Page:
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U.S. and Latin America. U.S. after WWII The United States emerged from World War II the preeminent military and economic power in the world. While much.

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Presentation on theme: "U.S. and Latin America. U.S. after WWII The United States emerged from World War II the preeminent military and economic power in the world. While much."— Presentation transcript:

1 U.S. and Latin America

2 U.S. after WWII The United States emerged from World War II the preeminent military and economic power in the world. While much of Europe and Asia struggled to recover from the physical devastation of the war, the U.S. was virtually unscathed, its economic infrastructure intact and operating at peak efficiency. By 1955 the United States, with only 6 percent of the world’s population, was producing well over half of the world’s goods.

3 Guatemala: The Cold War Comes to Latin America After WWII, the U.S. worried about the spread of Marxism. Communists coming to power in the region constituted a threat to the U.S. and would have to be dislodged. In 1952, Jacobo Arbenz became president of Guatemala and began implementing Communist programs: nationalizing foreign holdings Banana-producing United Fruit Company (USA) President Eisenhower authorized the CIA to train Guatemalan rebels to overthrow Arbenz, which they did in 1954.

4 Cuba Since the Spanish-American war of 1898, Cuba had been ruled by governments better known for their compliance with U.S. interests than with popular sentiment. In 1933, during the crisis resulting from the Great Depression, Sergeant Fulgencio Batista ( ) emerged as a strongman, and in 1952 he led a military coup that deposed a corupt civilian government and made him dictator.

5 Cuba: The Batista Dictatorship Did little to clean public affairs. Continued to bend to the wishes of North American investors Sugar planters and Casino owners Middle- and working- class Cubans did not prosper Students at the University of Havana called for revolution 1953 – a group of young people launched a botched assault on a military garrison.

6 Cuba’s National Liberation Fidel Castro Young law student became a national hero during the trial because of a speech at the rebels’ trial Freed from prison in 1955 and fled to Mexico. Returned several years later with a small band of armed comrades to organize guerrilla raids Batista’s fortunes nose-dived U.S. Congress suspended military supplies and aid Regime crumbled in 1958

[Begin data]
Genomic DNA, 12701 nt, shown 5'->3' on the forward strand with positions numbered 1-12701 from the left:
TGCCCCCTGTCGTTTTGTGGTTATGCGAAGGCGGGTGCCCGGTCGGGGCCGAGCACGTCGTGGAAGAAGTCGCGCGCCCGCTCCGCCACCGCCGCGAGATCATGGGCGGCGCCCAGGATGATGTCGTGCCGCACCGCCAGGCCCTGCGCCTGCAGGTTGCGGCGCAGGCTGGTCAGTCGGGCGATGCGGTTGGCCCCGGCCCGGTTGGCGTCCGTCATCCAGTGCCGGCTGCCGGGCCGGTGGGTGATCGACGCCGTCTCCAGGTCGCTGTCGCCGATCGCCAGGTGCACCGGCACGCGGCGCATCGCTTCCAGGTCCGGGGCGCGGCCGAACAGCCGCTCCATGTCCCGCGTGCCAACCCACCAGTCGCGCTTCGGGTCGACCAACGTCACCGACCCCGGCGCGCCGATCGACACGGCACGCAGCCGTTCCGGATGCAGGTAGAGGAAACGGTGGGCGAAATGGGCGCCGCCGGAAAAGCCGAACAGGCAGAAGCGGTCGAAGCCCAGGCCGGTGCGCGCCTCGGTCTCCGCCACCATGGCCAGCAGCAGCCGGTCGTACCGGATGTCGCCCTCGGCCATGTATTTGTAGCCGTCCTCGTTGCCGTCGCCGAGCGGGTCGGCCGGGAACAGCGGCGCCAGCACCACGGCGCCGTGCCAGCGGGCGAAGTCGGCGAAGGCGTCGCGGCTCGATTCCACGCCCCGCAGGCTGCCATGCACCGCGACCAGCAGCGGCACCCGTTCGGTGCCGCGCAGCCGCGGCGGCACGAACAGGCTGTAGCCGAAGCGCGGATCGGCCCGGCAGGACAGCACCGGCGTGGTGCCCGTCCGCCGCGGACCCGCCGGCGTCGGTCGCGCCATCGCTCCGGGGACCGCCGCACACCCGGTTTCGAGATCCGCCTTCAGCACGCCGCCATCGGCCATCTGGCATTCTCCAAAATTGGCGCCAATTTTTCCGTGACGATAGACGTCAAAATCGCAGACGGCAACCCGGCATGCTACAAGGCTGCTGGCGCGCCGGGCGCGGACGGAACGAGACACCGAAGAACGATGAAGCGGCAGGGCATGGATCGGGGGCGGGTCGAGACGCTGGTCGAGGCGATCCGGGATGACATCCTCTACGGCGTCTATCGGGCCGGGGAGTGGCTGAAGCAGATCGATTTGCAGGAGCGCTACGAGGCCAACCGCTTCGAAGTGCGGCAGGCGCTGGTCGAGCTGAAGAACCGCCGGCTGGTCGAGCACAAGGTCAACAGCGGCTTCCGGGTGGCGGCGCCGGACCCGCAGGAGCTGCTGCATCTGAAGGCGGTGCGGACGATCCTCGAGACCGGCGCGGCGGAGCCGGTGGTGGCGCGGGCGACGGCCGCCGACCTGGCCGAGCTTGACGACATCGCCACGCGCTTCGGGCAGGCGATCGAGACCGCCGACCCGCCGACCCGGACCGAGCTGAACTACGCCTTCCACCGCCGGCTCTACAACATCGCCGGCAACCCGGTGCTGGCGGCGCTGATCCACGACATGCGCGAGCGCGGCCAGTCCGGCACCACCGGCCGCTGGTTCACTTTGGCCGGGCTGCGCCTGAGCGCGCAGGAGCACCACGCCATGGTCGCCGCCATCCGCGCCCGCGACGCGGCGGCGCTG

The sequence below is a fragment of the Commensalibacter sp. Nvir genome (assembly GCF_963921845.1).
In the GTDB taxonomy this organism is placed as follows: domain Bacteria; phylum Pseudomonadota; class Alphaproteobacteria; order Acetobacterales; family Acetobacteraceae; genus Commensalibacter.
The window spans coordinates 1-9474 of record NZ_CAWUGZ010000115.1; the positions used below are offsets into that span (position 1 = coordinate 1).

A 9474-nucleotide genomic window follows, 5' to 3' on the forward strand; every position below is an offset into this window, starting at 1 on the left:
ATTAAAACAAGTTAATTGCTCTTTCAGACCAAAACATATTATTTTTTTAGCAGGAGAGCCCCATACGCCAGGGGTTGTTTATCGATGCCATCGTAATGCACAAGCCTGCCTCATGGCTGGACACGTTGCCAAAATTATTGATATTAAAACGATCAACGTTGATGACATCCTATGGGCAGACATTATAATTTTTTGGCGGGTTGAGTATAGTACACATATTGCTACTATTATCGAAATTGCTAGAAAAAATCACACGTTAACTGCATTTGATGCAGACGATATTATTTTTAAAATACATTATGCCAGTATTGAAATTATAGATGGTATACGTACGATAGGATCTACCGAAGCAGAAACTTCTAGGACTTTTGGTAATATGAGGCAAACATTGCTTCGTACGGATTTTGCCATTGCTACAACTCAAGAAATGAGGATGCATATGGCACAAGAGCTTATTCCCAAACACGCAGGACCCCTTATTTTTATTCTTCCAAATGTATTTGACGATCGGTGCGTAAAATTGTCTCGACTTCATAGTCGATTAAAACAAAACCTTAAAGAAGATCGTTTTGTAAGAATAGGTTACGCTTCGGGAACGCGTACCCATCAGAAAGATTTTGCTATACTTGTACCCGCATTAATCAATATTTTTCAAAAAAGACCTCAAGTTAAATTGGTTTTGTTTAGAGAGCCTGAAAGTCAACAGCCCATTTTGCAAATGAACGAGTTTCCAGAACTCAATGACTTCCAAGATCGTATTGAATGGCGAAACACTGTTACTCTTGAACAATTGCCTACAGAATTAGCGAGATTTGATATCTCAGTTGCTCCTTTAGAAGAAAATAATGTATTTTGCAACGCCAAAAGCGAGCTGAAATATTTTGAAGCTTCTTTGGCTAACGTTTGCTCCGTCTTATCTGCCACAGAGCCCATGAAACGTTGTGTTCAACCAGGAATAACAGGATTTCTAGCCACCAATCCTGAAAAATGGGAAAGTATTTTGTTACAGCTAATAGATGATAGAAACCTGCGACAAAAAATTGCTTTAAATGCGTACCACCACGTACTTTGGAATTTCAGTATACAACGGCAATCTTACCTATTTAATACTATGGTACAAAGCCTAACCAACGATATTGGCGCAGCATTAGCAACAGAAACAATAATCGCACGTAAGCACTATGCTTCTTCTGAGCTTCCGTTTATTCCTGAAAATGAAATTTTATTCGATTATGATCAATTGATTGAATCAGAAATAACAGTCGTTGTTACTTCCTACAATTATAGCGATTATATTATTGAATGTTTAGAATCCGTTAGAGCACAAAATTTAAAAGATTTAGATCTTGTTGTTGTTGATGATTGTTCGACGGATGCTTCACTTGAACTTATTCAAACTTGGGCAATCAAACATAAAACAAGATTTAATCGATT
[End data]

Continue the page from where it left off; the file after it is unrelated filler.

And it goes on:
7 Cuba’s National Liberation Batista fled Cuba on New Year’s Day 1959 The wealthy elite fled I droves to exile in southern Florida and elsewhere As Castro began to consolidate his power, his regime became more radical He seized control of the economy Massive redistribution of land Nationalized foreign oil refineries

8 U.S. versus Cuba Outraged, the U.S. put an end to all aid and sealed the American market to Cuban sugar April 1961, the CIA mounted an invasion by Cuban exiles, landing at the Bay of Pigs A fiasco that failed and caused Castro to becomes even more radical Castro declared himself a socialist and openly courted the support of the Soviet Union

9 The Cuban Missile Crisis To deter any further U.S. attacks, Castro appealed to the Soviet Union to install nuclear weapons in Cuba– 90 miles of the coast of Florida. October CIA flights over Cuba discovered that the Soviets were secretly constructing offensive missile sites, which could launch nuclear missiles.

10 Cuban Missile Crisis (October of 1962)

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12 Military advisors urged air strikes against the missile sites, but Kennedy worried that the strikes might trigger nuclear war. Instead Kennedy imposed a naval quarantine to stop Soviet ships from reaching Cuba. The face off ended when Kennedy and Khrushchev reached an agreement. The missiles in Cuba would be dismantled in exchange for an American promise not to invade Cuba. Secretly the U.S. also agreed to destroy its missile bases in Turkey.

13 Argentina One of the larger and more industrializes nations in Latin America. Juan Perón became president in 1946 by appealing to urban workers Massive programs of social services, wage increases, pensions, and low-cost vacations for urban workers Perón was basically a dictator

14 Argentina Eva Perón – “Evita” Widely beloved by the common people Hated by most of the rich Died in 1952 Juan Perón created massive debts and inflation In 1955, military and rich force him into exile in Spain His social programs remain deeply embedded in Argentina’s national life


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